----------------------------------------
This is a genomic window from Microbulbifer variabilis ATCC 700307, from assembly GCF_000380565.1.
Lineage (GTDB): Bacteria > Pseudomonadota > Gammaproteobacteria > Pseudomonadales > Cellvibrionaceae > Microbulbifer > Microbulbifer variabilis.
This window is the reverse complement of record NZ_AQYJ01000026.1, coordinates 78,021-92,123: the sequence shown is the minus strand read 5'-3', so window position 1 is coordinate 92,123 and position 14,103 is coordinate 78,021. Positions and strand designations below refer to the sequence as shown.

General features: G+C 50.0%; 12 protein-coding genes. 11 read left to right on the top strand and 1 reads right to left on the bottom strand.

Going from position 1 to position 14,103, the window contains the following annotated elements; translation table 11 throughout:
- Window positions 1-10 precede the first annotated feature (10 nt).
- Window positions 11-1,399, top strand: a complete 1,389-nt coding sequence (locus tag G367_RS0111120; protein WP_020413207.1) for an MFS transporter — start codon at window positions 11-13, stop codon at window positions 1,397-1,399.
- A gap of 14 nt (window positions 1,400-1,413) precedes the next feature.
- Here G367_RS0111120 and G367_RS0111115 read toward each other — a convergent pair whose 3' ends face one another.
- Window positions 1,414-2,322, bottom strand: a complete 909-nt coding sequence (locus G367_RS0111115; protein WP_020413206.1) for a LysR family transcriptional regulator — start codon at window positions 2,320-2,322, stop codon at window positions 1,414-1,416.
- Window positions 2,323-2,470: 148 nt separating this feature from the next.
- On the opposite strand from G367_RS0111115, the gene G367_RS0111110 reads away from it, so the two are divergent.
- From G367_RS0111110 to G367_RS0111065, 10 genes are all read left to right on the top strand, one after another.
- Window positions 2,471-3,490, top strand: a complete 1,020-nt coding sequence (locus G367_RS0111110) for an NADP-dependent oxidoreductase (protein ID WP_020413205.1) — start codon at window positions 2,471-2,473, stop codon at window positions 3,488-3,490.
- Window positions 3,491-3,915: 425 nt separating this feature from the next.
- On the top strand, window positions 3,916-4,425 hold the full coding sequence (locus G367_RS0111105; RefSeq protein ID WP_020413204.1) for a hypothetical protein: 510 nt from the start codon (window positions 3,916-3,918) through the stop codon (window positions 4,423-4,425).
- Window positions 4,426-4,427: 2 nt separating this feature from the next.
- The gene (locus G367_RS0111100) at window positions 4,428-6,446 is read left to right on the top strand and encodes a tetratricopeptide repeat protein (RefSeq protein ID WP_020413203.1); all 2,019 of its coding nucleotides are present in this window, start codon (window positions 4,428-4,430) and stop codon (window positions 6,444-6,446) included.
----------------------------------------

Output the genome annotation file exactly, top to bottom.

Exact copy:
This is a genomic window from Microbulbifer variabilis ATCC 700307, from assembly GCF_000380565.1.
Lineage (GTDB): Bacteria > Pseudomonadota > Gammaproteobacteria > Pseudomonadales > Cellvibrionaceae > Microbulbifer > Microbulbifer variabilis.
This window is the reverse complement of record NZ_AQYJ01000026.1, coordinates 78,021-92,123: the sequence shown is the minus strand read 5'-3', so window position 1 is coordinate 92,123 and position 14,103 is coordinate 78,021. Positions and strand designations below refer to the sequence as shown.

General features: G+C 50.0%; 12 protein-coding genes. 11 read left to right on the top strand and 1 reads right to left on the bottom strand.

Going from position 1 to position 14,103, the window contains the following annotated elements; translation table 11 throughout:
- Window positions 1-10 precede the first annotated feature (10 nt).
- Window positions 11-1,399, top strand: a complete 1,389-nt coding sequence (locus tag G367_RS0111120; protein WP_020413207.1) for an MFS transporter — start codon at window positions 11-13, stop codon at window positions 1,397-1,399.
- A gap of 14 nt (window positions 1,400-1,413) precedes the next feature.
- Here G367_RS0111120 and G367_RS0111115 read toward each other — a convergent pair whose 3' ends face one another.
- Window positions 1,414-2,322, bottom strand: a complete 909-nt coding sequence (locus G367_RS0111115; protein WP_020413206.1) for a LysR family transcriptional regulator — start codon at window positions 2,320-2,322, stop codon at window positions 1,414-1,416.
- Window positions 2,323-2,470: 148 nt separating this feature from the next.
- On the opposite strand from G367_RS0111115, the gene G367_RS0111110 reads away from it, so the two are divergent.
- From G367_RS0111110 to G367_RS0111065, 10 genes are all read left to right on the top strand, one after another.
- Window positions 2,471-3,490, top strand: a complete 1,020-nt coding sequence (locus G367_RS0111110) for an NADP-dependent oxidoreductase (protein ID WP_020413205.1) — start codon at window positions 2,471-2,473, stop codon at window positions 3,488-3,490.
- Window positions 3,491-3,915: 425 nt separating this feature from the next.
- On the top strand, window positions 3,916-4,425 hold the full coding sequence (locus G367_RS0111105; RefSeq protein ID WP_020413204.1) for a hypothetical protein: 510 nt from the start codon (window positions 3,916-3,918) through the stop codon (window positions 4,423-4,425).
- Window positions 4,426-4,427: 2 nt separating this feature from the next.
- The gene (locus G367_RS0111100) at window positions 4,428-6,446 is read left to right on the top strand and encodes a tetratricopeptide repeat protein (RefSeq protein ID WP_020413203.1); all 2,019 of its coding nucleotides are present in this window, start codon (window positions 4,428-4,430) and stop codon (window positions 6,444-6,446) included.